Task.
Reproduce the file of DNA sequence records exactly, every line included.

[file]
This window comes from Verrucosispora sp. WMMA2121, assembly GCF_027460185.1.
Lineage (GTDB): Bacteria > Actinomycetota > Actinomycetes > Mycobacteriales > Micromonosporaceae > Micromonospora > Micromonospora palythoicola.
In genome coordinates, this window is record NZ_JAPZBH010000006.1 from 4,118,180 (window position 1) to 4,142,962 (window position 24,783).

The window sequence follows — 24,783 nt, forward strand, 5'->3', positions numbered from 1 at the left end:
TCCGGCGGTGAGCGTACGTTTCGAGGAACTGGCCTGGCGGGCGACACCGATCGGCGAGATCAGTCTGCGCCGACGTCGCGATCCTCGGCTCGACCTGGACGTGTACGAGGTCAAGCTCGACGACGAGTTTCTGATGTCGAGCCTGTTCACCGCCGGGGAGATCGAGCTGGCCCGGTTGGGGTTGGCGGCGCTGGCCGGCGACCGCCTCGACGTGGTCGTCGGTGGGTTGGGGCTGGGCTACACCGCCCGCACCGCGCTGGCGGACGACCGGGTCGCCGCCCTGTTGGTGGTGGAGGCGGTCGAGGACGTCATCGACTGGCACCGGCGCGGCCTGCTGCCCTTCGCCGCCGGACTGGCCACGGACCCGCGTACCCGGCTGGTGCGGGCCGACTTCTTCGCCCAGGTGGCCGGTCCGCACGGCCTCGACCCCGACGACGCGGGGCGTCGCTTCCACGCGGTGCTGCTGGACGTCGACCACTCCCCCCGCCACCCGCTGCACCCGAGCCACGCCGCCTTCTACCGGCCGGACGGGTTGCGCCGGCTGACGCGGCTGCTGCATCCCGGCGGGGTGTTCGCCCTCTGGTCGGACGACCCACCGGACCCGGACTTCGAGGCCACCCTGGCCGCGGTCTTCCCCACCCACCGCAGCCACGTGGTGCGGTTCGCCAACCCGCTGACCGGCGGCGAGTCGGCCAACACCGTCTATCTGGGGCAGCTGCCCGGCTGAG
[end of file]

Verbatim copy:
This window comes from Verrucosispora sp. WMMA2121, assembly GCF_027460185.1.
Lineage (GTDB): Bacteria > Actinomycetota > Actinomycetes > Mycobacteriales > Micromonosporaceae > Micromonospora > Micromonospora palythoicola.
In genome coordinates, this window is record NZ_JAPZBH010000006.1 from 4,118,180 (window position 1) to 4,142,962 (window position 24,783).

The window sequence follows — 24,783 nt, forward strand, 5'->3', positions numbered from 1 at the left end:
TCCGGCGGTGAGCGTACGTTTCGAGGAACTGGCCTGGCGGGCGACACCGATCGGCGAGATCAGTCTGCGCCGACGTCGCGATCCTCGGCTCGACCTGGACGTGTACGAGGTCAAGCTCGACGACGAGTTTCTGATGTCGAGCCTGTTCACCGCCGGGGAGATCGAGCTGGCCCGGTTGGGGTTGGCGGCGCTGGCCGGCGACCGCCTCGACGTGGTCGTCGGTGGGTTGGGGCTGGGCTACACCGCCCGCACCGCGCTGGCGGACGACCGGGTCGCCGCCCTGTTGGTGGTGGAGGCGGTCGAGGACGTCATCGACTGGCACCGGCGCGGCCTGCTGCCCTTCGCCGCCGGACTGGCCACGGACCCGCGTACCCGGCTGGTGCGGGCCGACTTCTTCGCCCAGGTGGCCGGTCCGCACGGCCTCGACCCCGACGACGCGGGGCGTCGCTTCCACGCGGTGCTGCTGGACGTCGACCACTCCCCCCGCCACCCGCTGCACCCGAGCCACGCCGCCTTCTACCGGCCGGACGGGTTGCGCCGGCTGACGCGGCTGCTGCATCCCGGCGGGGTGTTCGCCCTCTGGTCGGACGACCCACCGGACCCGGACTTCGAGGCCACCCTGGCCGCGGTCTTCCCCACCCACCGCAGCCACGTGGTGCGGTTCGCCAACCCGCTGACCGGCGGCGAGTCGGCCAACACCGTCTATCTGGGGCAGCTGCCCGGCTGAG